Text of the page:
GRAIN FARMERS ARE faced with daily decisions that affect the quality of their crop and the profitability of their farm. The decisions made at harvest time can be the most difficult to make — and the summer wheat harvest was a good example of that for many.
Strong quality and high yields were expected from wheat fields as harvest time approached. Dry conditions allowed farmers to get the first of the crop off in early July — and then the rain hit. The wet weather persisted on and off for most of the month creating a dilemma for farmers. We had to decide if we would harvest our wheat at a higher moisture level and pay drying charges, or let it dry in the field and lose quality which could result in a lower grade and a lower price at the elevator.
In my wheat field — luckily, quality held up until I was able to harvest at the end of July.
But I know the costs associated with drying or waiting can sway your decision in one direction or another. The added expense of the federal carbon tax now weighs heavily in this decision.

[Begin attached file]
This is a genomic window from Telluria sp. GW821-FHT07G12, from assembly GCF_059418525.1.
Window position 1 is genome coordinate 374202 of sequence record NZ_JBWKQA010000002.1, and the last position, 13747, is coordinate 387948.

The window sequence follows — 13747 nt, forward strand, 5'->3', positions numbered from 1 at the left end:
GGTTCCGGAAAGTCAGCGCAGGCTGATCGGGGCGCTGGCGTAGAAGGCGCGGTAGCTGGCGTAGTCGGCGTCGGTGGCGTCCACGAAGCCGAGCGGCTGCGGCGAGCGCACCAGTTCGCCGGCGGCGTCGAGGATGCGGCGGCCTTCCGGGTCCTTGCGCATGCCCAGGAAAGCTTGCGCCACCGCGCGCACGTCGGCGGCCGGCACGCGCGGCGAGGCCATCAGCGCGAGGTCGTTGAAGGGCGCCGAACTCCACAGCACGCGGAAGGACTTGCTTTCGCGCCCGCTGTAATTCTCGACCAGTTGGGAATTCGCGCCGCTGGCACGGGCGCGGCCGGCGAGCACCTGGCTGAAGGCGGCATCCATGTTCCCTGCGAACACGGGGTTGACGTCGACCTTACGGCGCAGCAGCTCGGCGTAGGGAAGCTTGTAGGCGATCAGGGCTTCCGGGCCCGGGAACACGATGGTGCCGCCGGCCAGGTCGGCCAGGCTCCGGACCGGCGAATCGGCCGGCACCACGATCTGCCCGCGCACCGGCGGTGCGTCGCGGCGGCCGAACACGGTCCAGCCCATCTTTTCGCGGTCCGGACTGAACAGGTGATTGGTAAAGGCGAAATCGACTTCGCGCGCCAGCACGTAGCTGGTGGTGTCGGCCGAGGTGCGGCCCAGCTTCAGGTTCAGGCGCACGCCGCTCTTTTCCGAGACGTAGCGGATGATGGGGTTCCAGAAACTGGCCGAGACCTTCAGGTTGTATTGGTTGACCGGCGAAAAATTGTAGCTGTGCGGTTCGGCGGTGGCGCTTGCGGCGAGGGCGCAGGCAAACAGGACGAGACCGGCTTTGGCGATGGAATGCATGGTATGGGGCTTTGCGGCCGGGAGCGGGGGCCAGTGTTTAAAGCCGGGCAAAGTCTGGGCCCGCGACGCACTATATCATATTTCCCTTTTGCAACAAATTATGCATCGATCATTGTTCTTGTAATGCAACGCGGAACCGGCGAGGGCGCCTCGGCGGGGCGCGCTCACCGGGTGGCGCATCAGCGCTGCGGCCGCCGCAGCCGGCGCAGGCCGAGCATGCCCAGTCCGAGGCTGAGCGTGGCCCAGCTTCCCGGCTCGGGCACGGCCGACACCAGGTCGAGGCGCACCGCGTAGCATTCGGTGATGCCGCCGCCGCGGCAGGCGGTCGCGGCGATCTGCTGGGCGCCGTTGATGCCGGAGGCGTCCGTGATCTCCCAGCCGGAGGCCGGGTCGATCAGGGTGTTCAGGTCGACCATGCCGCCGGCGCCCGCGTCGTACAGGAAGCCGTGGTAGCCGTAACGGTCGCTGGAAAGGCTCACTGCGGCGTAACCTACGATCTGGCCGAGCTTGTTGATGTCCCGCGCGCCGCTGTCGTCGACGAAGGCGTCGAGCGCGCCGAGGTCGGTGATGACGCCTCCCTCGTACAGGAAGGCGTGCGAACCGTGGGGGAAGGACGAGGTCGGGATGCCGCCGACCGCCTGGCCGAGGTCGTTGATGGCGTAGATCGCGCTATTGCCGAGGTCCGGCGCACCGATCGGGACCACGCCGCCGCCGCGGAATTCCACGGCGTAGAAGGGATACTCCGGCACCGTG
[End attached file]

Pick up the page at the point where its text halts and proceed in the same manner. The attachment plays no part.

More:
Bill C-206, which would provide an exemption for grain drying from the carbon tax, was passed to the Senate before the summer recess. It was great to see the support it received from our elected officials who helped move it through the House of Commons. They seemed to recognize that not only is the carbon tax a financial burden for farmers, but it is also a barrier to producing safe food for human consumption. Grain drying is crucial to preserving the quality of grains. Wheat buyers in particular have high standards that must be met to maintain consistency in baking and ensure the safety of products that go directly into the human food supply chain.
A fall election will put an end to any chances of this Bill making it into law, but we are hoping the carbon tax rebate included in the most recent federal budget will come to fruition — because with fall now upon us we will once again be making decisions about when to harvest and how high of a drying cost we will incur.
It is difficult to optimize your operation when you are faced with added costs that directly hit your bottom line. An effective rebate would put money back into the pockets of farmers — money that can be invested into improved environmental practices in the field, invested into upgrades to equipment, and invested into the local economy of the communities where we live. And hopefully, that will make some decisions just a little bit easier to make. •